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Re: query slows down drastically with increased number of fields

From: Tom Lane <tgl(at)sss(dot)pgh(dot)pa(dot)us>
To: "Tom Darci" <tom(at)nuws(dot)com>
Cc: pgsql-performance(at)postgresql(dot)org
Subject: Re: query slows down drastically with increased number of fields
Date: 2006-10-26 21:53:10
Message-ID: 26066.1161899590@sss.pgh.pa.us (view raw or flat)
Thread:
Lists: pgsql-performance
"Tom Darci" <tom(at)nuws(dot)com> writes:
>   It runs in about half a second (running in PgAdmin... the query run
> time, not the data retrieval time)

I don't have a lot of faith in PgAdmin's ability to distinguish the two.
In fact, for a query such as you have here that's just a bare seqscan,
it's arguably *all* data retrieval time --- the backend will start
emitting records almost instantly.

FWIW, in attempting to duplicate your test I get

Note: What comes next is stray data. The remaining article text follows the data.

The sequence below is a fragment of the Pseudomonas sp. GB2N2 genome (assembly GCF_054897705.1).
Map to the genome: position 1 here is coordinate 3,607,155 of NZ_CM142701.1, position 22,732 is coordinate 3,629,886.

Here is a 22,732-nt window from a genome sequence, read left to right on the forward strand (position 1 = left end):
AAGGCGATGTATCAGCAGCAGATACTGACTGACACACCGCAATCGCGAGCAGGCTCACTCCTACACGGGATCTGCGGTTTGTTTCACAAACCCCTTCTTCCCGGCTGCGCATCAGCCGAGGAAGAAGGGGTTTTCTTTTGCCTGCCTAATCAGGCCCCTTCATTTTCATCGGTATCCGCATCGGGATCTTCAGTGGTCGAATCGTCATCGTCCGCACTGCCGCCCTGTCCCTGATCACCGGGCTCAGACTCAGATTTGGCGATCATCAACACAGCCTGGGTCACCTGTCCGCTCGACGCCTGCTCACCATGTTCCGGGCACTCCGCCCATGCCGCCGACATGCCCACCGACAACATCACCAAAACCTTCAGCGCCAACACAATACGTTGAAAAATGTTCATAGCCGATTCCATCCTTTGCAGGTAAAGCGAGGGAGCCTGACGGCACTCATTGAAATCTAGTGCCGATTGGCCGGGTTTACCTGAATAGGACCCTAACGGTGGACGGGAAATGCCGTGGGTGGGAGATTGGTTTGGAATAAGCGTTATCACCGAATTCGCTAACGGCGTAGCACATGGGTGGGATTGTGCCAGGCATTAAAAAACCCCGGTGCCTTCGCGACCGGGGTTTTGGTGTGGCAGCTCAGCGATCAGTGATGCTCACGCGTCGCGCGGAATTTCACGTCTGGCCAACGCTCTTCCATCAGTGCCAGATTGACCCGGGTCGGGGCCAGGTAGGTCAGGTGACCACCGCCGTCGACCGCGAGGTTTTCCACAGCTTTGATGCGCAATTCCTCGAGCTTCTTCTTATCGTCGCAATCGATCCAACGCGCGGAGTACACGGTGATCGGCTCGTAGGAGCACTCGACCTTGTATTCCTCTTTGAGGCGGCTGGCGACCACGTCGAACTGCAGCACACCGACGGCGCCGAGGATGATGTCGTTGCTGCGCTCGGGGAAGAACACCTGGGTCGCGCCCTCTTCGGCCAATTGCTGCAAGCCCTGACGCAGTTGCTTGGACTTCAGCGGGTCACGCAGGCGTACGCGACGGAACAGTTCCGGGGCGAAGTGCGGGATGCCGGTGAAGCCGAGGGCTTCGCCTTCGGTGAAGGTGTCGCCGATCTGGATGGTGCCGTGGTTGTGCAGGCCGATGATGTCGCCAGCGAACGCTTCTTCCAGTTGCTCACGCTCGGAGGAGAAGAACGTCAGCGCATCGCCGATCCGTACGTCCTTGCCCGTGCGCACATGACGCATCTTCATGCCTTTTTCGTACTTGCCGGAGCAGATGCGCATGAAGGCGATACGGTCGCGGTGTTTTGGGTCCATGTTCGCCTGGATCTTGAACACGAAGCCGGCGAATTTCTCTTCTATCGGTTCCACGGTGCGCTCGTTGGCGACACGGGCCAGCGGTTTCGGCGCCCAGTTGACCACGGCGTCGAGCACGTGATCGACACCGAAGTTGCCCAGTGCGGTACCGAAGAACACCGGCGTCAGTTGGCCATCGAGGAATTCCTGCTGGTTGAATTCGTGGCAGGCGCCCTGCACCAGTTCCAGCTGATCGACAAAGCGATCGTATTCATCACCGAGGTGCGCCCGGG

regression=# explain analyze select f1 from foo;
                                                 QUERY PLAN
------------------------------------------------------------------------------------------------------------
 Seq Scan on foo  (cost=0.00..1541.00 rows=100000 width=4) (actual time=0.161..487.192 rows=100000 loops=1)
 Total runtime: 865.454 ms
(2 rows)

regression=# explain analyze select f1,f1,f1,f1,f1,f1,f1,f1,f1,f1,f1 from foo;
                                                 QUERY PLAN
------------------------------------------------------------------------------------------------------------
 Seq Scan on foo  (cost=0.00..1541.00 rows=100000 width=4) (actual time=0.169..603.795 rows=100000 loops=1)
 Total runtime: 984.124 ms
(2 rows)

Note that this test doesn't perform conversion of the field values to
text form, so it's an underestimate of the total time spent by the
backend for the real query.  But I think almost certainly, your speed
difference is all about having to send more values to the client.
The costs not measured by the explain-analyze scenario would scale darn
near linearly with the number of repetitions of f1.

			regards, tom lane

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